Junkyard Funk, Desperate Doo-Wop and the most Bon Iver-ish Song of the Year

Madeline Follin and Brian Oblivion of the Cults. Photos from the Cults' website.

This is the second part, songs 10 through 6, of our Favorite 15 Songs of 2011. To this see the first part, songs 15 through 11, click here.

10. Gangsta — Tune-Yards — Who Kill

Tune-Yards’ Merill Garbus is at her best not when she reigns things in, but when her music walks the fine line between helplessly scattered and brilliantly chaotic. Inevitably, this results in some of her songs sound like cacophony or a weird audio art installation. But “Gangsta” is Garbus at her bizarre peak. The song starts with an actual siren, moves to a grooving bass line, and then is taken over by Garbus’ imitating siren sounds. Eventually, tin-can drum beats, bass rifts and a horn section take over, creating a junkyard funk. But the star here is Garbus’ transfixing voice; it schizophrenically goes from having an MC’s bravado-laden growl, then to a shrinking falsetto hiding behind big proclamations, and finally to just making loud noises. On paper, it seems a fucked up. But as a musical track, it’s fantastically fun and hyper, even if it sounds like it might fall apart at the seams at any moment.

9. Black Night — The Dodos — No Color
From the opening moments of Black Night, you can hear the anxious sounds from an acoustic guitar pacing up and down the fret board. Meanwhile, Meric Long’s voice remains calm, like he’s standing with his back turned to a gathering storm, oblivious to building urgency around him. While we like this contrast, our main reason for selecting this song is what happens around the 2:00 minute mark. It’s here when drummer Logan Kroeber goes into hyper speed, frantically playing the drums so that the sound comes off like a machine gun. The guitar follows suit, picking up the pace, creating a rushed bliss while Meric’s voice never wavers.

8. Chapel Song — We Are Augustines — Rise Ye Sunken Ships

This is a sentimental pick, because We Are Augustines is basically the continuation of the indie rock group Pela, a band that broke up in 2009, and a band we grew strangely attached to during their brief existence. Pela’s show at Schuba’s in 2008 was one of our favorites of that year, and it was also the show where lead singer Billy McCarthy severely injured his hand, forcing Pela to cancel the rest of their tour, which was the start of some unfortunate events that contributed to the band dissolving. “Chapel Song” is the first single from We are Augustines; it’s a track where McCarthy laments about watching a girl he loved get married. This a topic explored in plenty of romantic comedies, and “Chapel Song” doesn’t break any new ground (although we dig the lines, “I’m a bowl of bruised fruit / Inside a chapel of shiny apples.”) Still, it felt good to hear McCarthy’s baritone resurface after being on hiatus for a few years. You may have heard “Chapel Song” in a recent REI commercial, which made us excited that We are Augustine’s had caught a break so quickly. We won’t pretend this song is earth-shatteringly good, but Pela’s reemergence under a different name was one of our favorite things about music in 2011.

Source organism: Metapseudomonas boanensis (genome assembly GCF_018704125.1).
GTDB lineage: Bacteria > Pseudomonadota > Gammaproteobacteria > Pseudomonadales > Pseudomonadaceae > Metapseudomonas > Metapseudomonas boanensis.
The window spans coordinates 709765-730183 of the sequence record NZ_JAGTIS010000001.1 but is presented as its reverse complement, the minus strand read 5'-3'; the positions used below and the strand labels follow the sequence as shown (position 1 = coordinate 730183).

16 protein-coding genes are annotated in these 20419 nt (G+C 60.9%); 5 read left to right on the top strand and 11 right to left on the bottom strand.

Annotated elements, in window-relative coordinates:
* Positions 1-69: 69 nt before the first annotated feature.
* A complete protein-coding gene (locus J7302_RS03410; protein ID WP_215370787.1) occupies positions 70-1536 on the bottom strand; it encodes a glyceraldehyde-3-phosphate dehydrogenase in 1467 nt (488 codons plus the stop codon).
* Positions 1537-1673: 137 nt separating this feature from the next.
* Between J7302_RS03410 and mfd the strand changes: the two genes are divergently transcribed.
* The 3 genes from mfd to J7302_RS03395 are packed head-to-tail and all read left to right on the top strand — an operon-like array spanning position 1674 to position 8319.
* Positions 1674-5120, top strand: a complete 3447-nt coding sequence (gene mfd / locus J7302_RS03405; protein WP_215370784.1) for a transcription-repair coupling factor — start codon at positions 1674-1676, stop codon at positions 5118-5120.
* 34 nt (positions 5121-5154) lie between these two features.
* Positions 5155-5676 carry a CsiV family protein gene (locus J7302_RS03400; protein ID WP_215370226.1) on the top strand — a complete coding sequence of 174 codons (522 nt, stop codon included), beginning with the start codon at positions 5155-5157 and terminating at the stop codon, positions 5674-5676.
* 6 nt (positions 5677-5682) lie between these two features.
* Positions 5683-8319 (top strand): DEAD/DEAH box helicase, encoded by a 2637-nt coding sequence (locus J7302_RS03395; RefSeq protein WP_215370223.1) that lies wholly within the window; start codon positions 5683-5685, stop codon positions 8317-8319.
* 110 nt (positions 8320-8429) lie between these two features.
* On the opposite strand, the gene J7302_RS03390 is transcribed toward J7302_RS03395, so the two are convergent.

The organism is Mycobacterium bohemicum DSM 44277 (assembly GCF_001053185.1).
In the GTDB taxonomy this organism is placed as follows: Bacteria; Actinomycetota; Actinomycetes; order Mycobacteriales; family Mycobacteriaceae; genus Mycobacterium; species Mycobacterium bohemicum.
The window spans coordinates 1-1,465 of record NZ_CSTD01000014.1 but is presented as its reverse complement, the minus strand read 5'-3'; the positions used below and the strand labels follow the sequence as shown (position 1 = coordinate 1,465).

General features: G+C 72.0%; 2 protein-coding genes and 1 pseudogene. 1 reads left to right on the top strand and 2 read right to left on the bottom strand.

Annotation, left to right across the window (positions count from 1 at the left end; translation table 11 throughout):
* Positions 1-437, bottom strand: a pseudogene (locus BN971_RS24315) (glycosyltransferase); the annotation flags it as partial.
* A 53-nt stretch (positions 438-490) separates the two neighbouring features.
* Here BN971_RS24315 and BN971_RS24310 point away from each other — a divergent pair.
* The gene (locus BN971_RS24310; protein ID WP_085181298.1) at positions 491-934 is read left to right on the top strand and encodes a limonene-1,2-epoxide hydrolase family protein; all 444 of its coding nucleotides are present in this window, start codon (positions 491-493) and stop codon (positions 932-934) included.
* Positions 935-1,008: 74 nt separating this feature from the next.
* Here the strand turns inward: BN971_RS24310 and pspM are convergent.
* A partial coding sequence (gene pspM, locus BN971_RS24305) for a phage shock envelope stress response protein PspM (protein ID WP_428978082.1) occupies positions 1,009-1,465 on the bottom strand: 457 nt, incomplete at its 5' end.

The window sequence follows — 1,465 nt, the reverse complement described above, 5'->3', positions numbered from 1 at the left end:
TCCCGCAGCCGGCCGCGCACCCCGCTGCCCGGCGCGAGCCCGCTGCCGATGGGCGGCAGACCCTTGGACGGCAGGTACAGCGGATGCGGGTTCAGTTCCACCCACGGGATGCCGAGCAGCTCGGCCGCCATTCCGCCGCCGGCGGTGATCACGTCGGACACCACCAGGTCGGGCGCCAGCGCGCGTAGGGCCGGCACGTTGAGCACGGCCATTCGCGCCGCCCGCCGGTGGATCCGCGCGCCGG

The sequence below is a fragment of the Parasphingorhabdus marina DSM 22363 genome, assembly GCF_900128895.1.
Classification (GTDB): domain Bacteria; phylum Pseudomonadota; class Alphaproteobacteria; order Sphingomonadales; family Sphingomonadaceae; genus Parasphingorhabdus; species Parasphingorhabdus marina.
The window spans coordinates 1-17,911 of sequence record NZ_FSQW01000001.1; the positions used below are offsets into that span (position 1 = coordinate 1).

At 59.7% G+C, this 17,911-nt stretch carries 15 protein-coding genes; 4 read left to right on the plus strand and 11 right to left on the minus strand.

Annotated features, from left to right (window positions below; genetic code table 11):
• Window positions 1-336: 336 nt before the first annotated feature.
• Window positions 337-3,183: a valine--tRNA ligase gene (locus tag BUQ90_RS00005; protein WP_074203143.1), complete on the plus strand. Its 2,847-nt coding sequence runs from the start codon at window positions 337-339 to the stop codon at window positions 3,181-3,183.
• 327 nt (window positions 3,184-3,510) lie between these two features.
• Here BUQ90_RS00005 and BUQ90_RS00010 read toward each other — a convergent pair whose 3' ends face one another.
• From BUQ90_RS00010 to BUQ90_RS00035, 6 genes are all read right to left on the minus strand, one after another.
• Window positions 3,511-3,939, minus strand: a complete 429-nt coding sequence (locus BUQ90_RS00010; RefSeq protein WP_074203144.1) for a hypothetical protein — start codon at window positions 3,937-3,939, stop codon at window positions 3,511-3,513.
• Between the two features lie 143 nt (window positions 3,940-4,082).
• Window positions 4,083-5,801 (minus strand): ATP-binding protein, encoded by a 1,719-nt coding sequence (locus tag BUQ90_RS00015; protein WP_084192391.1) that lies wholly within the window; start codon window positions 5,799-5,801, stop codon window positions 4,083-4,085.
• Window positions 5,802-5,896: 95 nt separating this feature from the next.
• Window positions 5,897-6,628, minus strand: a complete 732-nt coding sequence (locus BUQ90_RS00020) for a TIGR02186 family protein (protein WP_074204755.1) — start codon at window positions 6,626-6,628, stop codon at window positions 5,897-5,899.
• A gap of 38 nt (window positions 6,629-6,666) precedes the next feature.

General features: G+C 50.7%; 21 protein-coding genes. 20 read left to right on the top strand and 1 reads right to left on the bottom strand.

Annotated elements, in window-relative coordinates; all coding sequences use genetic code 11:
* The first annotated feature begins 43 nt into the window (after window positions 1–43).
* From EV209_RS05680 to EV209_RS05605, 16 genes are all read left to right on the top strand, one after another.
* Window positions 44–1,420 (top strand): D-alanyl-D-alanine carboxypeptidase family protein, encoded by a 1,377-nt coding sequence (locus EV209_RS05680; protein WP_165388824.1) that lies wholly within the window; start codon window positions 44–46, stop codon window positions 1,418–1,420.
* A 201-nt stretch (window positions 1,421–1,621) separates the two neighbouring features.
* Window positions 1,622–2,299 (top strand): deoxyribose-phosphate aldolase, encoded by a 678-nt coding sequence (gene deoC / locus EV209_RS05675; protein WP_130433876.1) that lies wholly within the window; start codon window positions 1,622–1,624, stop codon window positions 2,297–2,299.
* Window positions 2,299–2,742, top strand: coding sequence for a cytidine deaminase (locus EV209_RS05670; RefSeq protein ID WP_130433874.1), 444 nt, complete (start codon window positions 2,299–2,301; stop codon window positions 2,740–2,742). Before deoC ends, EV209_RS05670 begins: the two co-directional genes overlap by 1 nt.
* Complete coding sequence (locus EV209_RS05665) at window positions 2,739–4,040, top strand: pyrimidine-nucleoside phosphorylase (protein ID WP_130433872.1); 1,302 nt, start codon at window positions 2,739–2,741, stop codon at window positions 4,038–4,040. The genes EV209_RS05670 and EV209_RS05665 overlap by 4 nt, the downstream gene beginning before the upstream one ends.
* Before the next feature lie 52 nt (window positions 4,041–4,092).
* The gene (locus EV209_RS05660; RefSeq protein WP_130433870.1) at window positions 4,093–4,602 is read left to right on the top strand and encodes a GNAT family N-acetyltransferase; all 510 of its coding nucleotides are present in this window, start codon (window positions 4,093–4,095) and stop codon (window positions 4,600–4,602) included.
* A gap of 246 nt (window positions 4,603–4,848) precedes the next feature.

7. You Know What I mean — Cults — Abducted
What starts off as a lazy sounding Doo-wop song — finger snaps and all — morphs into a desperate cry for help thanks to Madeline Follin crying out “Cause I am afraid of the light / Yeah, you know what I mean / And I can’t sleep alone at night / Yeah, you know what I mean” during the chorus. “You Know What I Mean” gets plenty of credit for being a bizzaro 1960’s prom song, but what gets this song on our list is when Follin’s desperation crests around the two minute mark. The song is only 2 minutes and 31 seconds long, a compact burst of hopelessness that left us speechless and wanting more.

6. Holocene — Bon Iver — Bon Iver

Bon Iver may have released its self-titled second album this past June, but we held off listening to it until the leaves completely changed and the wool attire came out of our closets. This is fall and winter music, specifically for Midwesterners. At least “Holocene” is, a song that references Halloween, Christmas and Milwaukee. Bon Iver’s lead singer, Justin Vernon, has a voice  that almost always sounds like an audible whisper echoing in the forest, and this song is no different. Musically and lyrically, “Holocene” is probably the most beautiful track of the year, with its  ambient sounds from a finger picked acoustic guitar, rat-a-tat “Little Drummer Boy”-esque drums, and Vernon’s opening line, “Someway, baby, it’s part of me, apart from me.” While the majority of the lyrics seem like deeply personal memories, when Vernon delivers the heart-breaking line, “And at once I knew, I was not magnificent,” the song suddenly resonates with just about anyone who has lived, even if they’ve never spent a winter in the Midwest.